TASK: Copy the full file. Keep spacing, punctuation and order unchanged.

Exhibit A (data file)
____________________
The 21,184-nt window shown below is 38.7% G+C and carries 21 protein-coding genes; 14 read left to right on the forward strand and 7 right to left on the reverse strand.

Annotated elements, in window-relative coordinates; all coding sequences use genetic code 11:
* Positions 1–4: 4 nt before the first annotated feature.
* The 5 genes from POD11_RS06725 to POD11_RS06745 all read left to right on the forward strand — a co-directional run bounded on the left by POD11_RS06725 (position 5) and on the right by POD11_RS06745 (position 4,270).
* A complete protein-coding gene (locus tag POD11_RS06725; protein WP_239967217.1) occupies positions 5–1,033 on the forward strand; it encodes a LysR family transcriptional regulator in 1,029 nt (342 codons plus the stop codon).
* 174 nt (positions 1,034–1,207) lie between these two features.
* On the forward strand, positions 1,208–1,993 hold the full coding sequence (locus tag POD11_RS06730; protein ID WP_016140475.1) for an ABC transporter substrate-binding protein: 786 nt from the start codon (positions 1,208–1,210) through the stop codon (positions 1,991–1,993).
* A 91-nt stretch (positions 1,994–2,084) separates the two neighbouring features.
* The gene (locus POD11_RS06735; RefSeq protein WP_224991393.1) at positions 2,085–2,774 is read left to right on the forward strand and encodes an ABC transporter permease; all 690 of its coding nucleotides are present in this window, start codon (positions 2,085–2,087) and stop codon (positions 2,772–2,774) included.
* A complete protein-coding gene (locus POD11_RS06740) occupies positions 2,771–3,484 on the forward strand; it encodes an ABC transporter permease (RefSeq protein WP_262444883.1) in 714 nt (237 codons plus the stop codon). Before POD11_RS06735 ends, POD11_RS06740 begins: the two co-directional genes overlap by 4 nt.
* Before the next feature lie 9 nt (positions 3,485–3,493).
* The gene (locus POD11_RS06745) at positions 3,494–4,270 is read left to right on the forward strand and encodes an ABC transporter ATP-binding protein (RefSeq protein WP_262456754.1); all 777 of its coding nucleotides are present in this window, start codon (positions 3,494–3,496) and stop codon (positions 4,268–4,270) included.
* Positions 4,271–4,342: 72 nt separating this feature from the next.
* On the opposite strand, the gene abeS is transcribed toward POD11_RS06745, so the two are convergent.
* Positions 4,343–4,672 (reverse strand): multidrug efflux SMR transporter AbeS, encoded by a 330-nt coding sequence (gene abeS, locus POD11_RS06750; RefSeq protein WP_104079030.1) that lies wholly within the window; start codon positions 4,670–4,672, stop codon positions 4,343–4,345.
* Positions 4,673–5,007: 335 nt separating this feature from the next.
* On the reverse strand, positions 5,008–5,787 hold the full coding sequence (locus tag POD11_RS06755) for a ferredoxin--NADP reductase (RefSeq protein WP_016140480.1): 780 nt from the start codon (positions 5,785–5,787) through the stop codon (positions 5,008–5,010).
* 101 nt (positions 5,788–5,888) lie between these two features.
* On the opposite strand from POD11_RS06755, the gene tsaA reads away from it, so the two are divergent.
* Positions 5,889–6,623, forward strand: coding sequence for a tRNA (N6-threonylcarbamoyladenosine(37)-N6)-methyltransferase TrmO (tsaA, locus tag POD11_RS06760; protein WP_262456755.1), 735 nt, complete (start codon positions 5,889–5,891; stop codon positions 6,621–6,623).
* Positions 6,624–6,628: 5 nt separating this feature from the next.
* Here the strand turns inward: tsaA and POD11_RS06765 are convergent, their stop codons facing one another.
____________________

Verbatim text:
The 21,184-nt window shown below is 38.7% G+C and carries 21 protein-coding genes; 14 read left to right on the forward strand and 7 right to left on the reverse strand.

Annotated elements, in window-relative coordinates; all coding sequences use genetic code 11:
* Positions 1–4: 4 nt before the first annotated feature.
* The 5 genes from POD11_RS06725 to POD11_RS06745 all read left to right on the forward strand — a co-directional run bounded on the left by POD11_RS06725 (position 5) and on the right by POD11_RS06745 (position 4,270).
* A complete protein-coding gene (locus tag POD11_RS06725; protein WP_239967217.1) occupies positions 5–1,033 on the forward strand; it encodes a LysR family transcriptional regulator in 1,029 nt (342 codons plus the stop codon).
* 174 nt (positions 1,034–1,207) lie between these two features.
* On the forward strand, positions 1,208–1,993 hold the full coding sequence (locus tag POD11_RS06730; protein ID WP_016140475.1) for an ABC transporter substrate-binding protein: 786 nt from the start codon (positions 1,208–1,210) through the stop codon (positions 1,991–1,993).
* A 91-nt stretch (positions 1,994–2,084) separates the two neighbouring features.
* The gene (locus POD11_RS06735; RefSeq protein WP_224991393.1) at positions 2,085–2,774 is read left to right on the forward strand and encodes an ABC transporter permease; all 690 of its coding nucleotides are present in this window, start codon (positions 2,085–2,087) and stop codon (positions 2,772–2,774) included.
* A complete protein-coding gene (locus POD11_RS06740) occupies positions 2,771–3,484 on the forward strand; it encodes an ABC transporter permease (RefSeq protein WP_262444883.1) in 714 nt (237 codons plus the stop codon). Before POD11_RS06735 ends, POD11_RS06740 begins: the two co-directional genes overlap by 4 nt.
* Before the next feature lie 9 nt (positions 3,485–3,493).
* The gene (locus POD11_RS06745) at positions 3,494–4,270 is read left to right on the forward strand and encodes an ABC transporter ATP-binding protein (RefSeq protein WP_262456754.1); all 777 of its coding nucleotides are present in this window, start codon (positions 3,494–3,496) and stop codon (positions 4,268–4,270) included.
* Positions 4,271–4,342: 72 nt separating this feature from the next.
* On the opposite strand, the gene abeS is transcribed toward POD11_RS06745, so the two are convergent.
* Positions 4,343–4,672 (reverse strand): multidrug efflux SMR transporter AbeS, encoded by a 330-nt coding sequence (gene abeS, locus POD11_RS06750; RefSeq protein WP_104079030.1) that lies wholly within the window; start codon positions 4,670–4,672, stop codon positions 4,343–4,345.
* Positions 4,673–5,007: 335 nt separating this feature from the next.
* On the reverse strand, positions 5,008–5,787 hold the full coding sequence (locus tag POD11_RS06755) for a ferredoxin--NADP reductase (RefSeq protein WP_016140480.1): 780 nt from the start codon (positions 5,785–5,787) through the stop codon (positions 5,008–5,010).
* 101 nt (positions 5,788–5,888) lie between these two features.
* On the opposite strand from POD11_RS06755, the gene tsaA reads away from it, so the two are divergent.
* Positions 5,889–6,623, forward strand: coding sequence for a tRNA (N6-threonylcarbamoyladenosine(37)-N6)-methyltransferase TrmO (tsaA, locus tag POD11_RS06760; protein WP_262456755.1), 735 nt, complete (start codon positions 5,889–5,891; stop codon positions 6,621–6,623).
* Positions 6,624–6,628: 5 nt separating this feature from the next.
* Here the strand turns inward: tsaA and POD11_RS06765 are convergent, their stop codons facing one another.